Select Page

My Job

For twenty years I’ve been hammering out websites for a broad range of clients. It all started back in the early nineties when I was living in the small coastal town of Cambria, California. AKA Cambrilot, where live moved slowly behind the green curtain of Monterrey pines. Dave buddy, my long time friend whom I had met while we were ski instructors at Mammoth Mountain, had briefly given insurance a go as his job. Eventually he threw out that idea and in the end gave me his business computer; a 286 mhz pc running DOS with a twenty megabyte hard drive! I was fascinated by it, talked about nothing else and spent hours every morning upon waking trying to figure it all out. I actually got pretty good at the DOS operating system. Two new OS’s became available, DeskView and Windows 1.0. Against the advice of friends, I went with Windows and suffered through countless crashes. Microsoft didn’t start getting it together until Windows 95, then 98, then Windows Millennium, where the blue screen of death became less common.

Screenshot of talatek.com
Screenshot of atascaderoinn.com

For twenty years I’ve been hammering out websites for a broad range of clients. It all started back in the early nineties when I was living in the small coastal town of Cambria, California. AKA Cambrilot, where live moved slowly behind the green curtain of Monterrey pines. Dave buddy, my long time friend whom I had met while we were ski instructors at Mammoth Mountain, had briefly given insurance a go as his job. Eventually he threw out that idea and in the end gave me his business computer; a 286 mhz pc running DOS with a twenty megabyte hard drive! I was fascinated by it, talked about nothing else and spent hours every morning upon waking trying to figure it all out. I actually got pretty good at the DOS operating system. Two new OS’s became available, DeskView and Windows 1.0. Against the advice of friends, I went with Windows and suffered through countless crashes. Microsoft didn’t start getting it together until Windows 95, then 98, then Windows Millennium, where the blue screen of death became less common.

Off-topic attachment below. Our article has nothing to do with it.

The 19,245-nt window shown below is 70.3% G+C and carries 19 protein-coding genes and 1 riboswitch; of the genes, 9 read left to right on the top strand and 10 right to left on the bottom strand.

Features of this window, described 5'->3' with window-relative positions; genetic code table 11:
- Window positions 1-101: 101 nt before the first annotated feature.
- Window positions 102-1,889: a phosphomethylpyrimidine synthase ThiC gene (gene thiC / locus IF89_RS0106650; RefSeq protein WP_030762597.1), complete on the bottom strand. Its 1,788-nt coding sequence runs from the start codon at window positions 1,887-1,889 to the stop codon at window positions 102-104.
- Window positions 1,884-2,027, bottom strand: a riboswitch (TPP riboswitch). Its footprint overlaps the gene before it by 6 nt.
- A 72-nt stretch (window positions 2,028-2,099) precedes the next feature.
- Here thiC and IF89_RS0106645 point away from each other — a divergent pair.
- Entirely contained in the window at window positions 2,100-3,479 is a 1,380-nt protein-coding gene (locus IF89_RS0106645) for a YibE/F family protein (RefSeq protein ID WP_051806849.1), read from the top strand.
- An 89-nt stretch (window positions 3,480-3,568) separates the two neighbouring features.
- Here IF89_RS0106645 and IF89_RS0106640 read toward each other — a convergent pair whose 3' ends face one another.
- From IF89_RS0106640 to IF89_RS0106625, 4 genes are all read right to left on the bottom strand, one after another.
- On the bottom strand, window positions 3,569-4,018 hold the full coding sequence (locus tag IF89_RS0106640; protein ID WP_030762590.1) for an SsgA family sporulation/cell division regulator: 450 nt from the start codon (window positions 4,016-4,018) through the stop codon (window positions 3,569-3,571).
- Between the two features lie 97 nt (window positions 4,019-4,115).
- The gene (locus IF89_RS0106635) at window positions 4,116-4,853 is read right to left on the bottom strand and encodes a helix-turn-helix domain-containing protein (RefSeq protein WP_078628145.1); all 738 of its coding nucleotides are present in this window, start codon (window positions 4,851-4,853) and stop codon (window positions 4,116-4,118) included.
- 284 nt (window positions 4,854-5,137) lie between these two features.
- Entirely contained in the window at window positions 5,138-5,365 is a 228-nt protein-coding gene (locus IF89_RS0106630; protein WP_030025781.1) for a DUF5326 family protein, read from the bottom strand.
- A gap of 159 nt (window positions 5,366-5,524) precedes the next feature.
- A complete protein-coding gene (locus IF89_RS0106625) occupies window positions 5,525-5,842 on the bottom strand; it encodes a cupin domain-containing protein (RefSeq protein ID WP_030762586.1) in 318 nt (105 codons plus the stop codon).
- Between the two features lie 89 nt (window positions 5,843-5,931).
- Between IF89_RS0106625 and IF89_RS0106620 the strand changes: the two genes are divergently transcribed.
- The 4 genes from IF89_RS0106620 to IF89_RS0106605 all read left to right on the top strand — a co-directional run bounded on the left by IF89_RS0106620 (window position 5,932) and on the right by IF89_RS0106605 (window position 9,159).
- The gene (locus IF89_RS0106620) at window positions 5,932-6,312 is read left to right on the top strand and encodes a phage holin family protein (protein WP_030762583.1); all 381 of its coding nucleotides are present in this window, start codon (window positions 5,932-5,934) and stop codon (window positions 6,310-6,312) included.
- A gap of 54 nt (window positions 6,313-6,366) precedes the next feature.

Screenshot of polestarenergyconsultants.com
Screenshot of jimconroy.com
Screenshot of realestatecambria.com
Screenshot of balloonbrain.com
Screenshot of margueritesvacationrentals.com
Screenshot of lovelandfamilylawattorney.com